And reassured me that I am no where near being depressed... 
Angry? Yes. Upset? Yes. But not depressed.
At the anology of "keep flying until you run out of fuel...", she responded: 'until you end up in A&E, and then you get tests done very quickly as they want you out of A&E!

Incidentally: The word Patient:

a person receiving or registered to receive medical treatment.
  1.                        synonyms:sick person, casesufferervictim
  1. able to accept or tolerate delays, problems, or suffering without becoming annoyed or anxious.


Do I need to say more?

Hospital stories:

* Thanks Joan B for the title!

Monday, June 26, 2017


... from Latin retrahere ‘pull back’ 

For the past few days
I had the great need, 
to retreat 
from the world.

To clear space
in my mind.

I found solace
in my front garden

Connecting with the earth
clearing weeds
cutting back
making space.

A few minutes at the time.
Taking plenty of time
to watch the snails 'moving house'
as I unintentionally 
disrupted their world.

My apologies.

Today, I was grateful
to connect
with the earth
when a bizarre telephone conversation
with a hospital staff member
brought my sanity
into question.

Sitting on my small crate
under the apple trees
pulling weeds
brought my mind back to
trusting my own thoughts.

Nature is healing.

Thursday, June 22, 2017

reuniting with my studio friends

Yesterday I made the tentavite steps back into my studio, to re- acquaint with the two little figures who are eager to make it out into the world.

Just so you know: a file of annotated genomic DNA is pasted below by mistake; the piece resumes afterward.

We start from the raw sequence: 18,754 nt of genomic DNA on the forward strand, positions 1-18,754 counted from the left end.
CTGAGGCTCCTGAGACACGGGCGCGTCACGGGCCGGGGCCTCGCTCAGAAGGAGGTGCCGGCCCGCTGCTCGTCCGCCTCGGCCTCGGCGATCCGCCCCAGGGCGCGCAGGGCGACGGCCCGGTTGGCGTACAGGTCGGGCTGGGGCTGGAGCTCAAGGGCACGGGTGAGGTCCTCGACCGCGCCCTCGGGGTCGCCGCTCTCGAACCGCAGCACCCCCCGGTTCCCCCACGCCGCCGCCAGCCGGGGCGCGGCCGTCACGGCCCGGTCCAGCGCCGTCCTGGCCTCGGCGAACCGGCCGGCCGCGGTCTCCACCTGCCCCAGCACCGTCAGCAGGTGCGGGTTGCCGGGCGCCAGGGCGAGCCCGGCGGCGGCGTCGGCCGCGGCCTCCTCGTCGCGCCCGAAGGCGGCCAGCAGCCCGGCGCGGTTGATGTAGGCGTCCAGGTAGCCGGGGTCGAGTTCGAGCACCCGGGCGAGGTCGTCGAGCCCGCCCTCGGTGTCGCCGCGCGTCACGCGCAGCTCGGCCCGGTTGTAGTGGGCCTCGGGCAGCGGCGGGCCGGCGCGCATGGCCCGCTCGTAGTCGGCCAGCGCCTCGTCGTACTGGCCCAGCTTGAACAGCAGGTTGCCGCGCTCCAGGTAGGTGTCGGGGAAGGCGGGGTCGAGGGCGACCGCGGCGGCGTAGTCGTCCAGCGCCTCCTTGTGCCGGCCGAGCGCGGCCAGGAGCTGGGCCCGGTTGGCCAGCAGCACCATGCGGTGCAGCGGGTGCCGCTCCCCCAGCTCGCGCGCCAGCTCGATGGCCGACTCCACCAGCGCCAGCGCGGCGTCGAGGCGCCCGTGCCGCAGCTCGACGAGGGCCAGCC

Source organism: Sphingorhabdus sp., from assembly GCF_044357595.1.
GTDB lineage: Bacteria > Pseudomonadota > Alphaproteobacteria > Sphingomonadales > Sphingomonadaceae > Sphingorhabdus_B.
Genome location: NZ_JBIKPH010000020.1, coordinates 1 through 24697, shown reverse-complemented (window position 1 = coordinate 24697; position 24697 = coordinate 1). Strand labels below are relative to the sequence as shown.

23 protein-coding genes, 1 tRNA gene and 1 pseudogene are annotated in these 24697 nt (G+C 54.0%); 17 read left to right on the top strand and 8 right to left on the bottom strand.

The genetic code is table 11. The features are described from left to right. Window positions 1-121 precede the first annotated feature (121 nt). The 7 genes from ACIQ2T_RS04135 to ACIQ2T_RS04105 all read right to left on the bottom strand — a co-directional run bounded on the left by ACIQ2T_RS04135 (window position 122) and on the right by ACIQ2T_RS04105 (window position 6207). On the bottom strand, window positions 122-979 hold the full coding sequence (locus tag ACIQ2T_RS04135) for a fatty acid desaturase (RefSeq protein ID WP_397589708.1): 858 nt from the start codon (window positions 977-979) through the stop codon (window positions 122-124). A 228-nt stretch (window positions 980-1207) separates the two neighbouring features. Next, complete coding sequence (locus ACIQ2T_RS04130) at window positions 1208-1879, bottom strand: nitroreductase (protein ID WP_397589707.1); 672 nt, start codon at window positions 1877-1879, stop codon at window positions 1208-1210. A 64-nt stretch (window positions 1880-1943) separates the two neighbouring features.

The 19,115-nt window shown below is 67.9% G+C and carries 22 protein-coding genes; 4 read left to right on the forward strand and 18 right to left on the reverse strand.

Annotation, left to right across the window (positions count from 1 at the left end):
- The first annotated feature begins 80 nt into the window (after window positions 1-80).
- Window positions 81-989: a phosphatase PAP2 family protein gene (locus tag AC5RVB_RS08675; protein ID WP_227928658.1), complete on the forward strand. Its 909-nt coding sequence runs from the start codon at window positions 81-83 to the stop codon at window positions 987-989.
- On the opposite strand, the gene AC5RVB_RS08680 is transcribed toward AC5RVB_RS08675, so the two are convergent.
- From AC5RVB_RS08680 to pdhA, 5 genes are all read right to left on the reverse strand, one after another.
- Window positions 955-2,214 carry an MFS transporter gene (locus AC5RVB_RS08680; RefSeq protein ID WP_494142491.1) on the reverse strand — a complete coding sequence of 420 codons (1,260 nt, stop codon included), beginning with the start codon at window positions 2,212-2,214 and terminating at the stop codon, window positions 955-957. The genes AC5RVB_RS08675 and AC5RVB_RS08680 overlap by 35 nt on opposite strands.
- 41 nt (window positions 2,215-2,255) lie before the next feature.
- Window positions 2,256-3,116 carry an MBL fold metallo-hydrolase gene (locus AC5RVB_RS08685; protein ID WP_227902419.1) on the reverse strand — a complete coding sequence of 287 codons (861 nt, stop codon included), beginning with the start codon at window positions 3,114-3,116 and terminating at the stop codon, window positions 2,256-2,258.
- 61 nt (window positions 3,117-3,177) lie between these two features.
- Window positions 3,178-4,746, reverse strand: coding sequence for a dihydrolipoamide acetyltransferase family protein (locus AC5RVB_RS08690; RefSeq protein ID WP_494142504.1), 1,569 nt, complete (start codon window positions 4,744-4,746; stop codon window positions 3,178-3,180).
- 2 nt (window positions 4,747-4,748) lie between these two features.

These two are to feature in a Very Short animated video... whenever I get them finished, and filmed, and figure out How to actually make the video.

A project one year in the making already, and at this rate, might take another year.

All in it's own good time.

For now I am glad I made it back to my wonderful little cave, even for a few minutes.
I put some hair on the one with the hat, and added sleeves under her sweater.

Unfortuantelly, I am having some problems with her hands, so have to remake them again. (fourth time?) Eyes to be painted next, on a day when my hands are good and steady!

The sweater and hat were made by my granny for my Sindy doll, when I was about 10 years old. So, 45 years ago.
Dance of Life project
Dance of Life project
Dance of Life project
Dance of Life project
Dance of Life project

Wednesday, June 21, 2017

The power of Meditation music

I start and finish each day
with listening to Meditation music

Free download from Sounds True

In the morning

I listen to Meditation Music from Sounds True during meditation,
during writing,
or if I wake up too early and still need some time to relax.

The music is FREE to download if you sign up to Sounds True, which has a store of other free downloads and an amazing array of books and CD's etc for healing, and learning.

It sets me up for the day.

Available from Sounds True

At night

When getting ready for bed, I listen to Self healing with Sound and Music; Revitalize Your Body & Mind with Proven Sound-Healing Tools by Andrew WeilKimba Arem

There are two CD's: in Session One, Dr. Weil discusses the latest in medical research that demonstrates how music heals the body and mind, while Kimba Arem teaches breathing and vocalization techniques for harnessing this potential. Session Two gives listeners just the music: a complete sound journey into expanded states of consciousness optimized for healing.